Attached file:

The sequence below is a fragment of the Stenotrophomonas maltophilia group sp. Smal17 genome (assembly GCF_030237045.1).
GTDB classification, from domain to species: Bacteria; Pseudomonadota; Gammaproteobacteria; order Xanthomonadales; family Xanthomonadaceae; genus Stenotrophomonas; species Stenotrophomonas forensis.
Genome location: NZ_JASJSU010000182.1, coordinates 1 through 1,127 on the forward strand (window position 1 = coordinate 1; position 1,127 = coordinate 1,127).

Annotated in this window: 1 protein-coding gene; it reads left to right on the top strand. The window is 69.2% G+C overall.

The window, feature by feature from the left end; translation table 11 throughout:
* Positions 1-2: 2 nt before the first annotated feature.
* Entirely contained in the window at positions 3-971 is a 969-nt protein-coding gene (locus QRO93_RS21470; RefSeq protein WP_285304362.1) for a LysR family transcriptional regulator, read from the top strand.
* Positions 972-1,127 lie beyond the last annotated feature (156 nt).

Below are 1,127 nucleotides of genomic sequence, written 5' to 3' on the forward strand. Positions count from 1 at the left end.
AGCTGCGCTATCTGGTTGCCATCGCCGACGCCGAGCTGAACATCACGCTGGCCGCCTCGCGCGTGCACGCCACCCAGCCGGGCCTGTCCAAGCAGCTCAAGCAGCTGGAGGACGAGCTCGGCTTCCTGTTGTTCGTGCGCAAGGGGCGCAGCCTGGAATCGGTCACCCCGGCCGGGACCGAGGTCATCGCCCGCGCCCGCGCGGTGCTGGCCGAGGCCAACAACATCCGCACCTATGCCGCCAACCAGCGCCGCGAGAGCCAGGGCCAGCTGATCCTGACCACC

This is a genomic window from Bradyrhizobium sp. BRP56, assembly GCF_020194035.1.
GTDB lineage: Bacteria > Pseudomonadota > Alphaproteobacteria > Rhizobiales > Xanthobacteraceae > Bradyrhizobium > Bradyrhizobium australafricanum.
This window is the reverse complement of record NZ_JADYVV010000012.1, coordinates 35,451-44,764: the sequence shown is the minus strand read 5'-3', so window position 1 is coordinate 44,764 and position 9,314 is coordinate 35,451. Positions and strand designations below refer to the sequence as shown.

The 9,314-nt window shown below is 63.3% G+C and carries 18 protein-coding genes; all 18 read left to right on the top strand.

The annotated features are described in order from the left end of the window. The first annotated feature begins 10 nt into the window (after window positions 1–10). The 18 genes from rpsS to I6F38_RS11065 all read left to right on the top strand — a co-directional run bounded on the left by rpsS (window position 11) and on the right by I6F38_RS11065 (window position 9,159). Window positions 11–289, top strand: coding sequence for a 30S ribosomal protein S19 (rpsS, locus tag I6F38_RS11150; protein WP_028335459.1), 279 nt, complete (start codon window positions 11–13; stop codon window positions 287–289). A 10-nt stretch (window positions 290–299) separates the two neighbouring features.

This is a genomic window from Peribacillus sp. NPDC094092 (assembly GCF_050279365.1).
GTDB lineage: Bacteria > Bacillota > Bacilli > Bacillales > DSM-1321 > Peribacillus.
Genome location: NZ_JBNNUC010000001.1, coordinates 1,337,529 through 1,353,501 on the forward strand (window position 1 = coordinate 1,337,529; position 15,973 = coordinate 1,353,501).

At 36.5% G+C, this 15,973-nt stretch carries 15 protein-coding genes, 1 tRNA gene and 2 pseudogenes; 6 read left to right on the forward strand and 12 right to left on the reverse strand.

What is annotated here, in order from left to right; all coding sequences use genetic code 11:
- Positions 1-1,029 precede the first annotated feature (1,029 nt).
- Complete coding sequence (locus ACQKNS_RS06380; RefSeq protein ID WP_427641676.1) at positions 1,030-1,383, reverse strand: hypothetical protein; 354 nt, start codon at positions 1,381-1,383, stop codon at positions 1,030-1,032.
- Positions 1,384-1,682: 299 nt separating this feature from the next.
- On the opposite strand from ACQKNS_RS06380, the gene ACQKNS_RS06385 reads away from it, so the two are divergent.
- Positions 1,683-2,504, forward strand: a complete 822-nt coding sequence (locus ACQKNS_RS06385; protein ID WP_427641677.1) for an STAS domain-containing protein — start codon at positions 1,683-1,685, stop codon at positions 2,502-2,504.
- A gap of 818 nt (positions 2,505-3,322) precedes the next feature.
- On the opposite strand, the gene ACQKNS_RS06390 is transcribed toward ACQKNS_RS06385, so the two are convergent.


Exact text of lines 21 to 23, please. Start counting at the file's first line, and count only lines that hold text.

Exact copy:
- Positions 1-1,029 precede the first annotated feature (1,029 nt).
- Complete coding sequence (locus ACQKNS_RS06380; RefSeq protein ID WP_427641676.1) at positions 1,030-1,383, reverse strand: hypothetical protein; 354 nt, start codon at positions 1,381-1,383, stop codon at positions 1,030-1,032.
- Positions 1,384-1,682: 299 nt separating this feature from the next.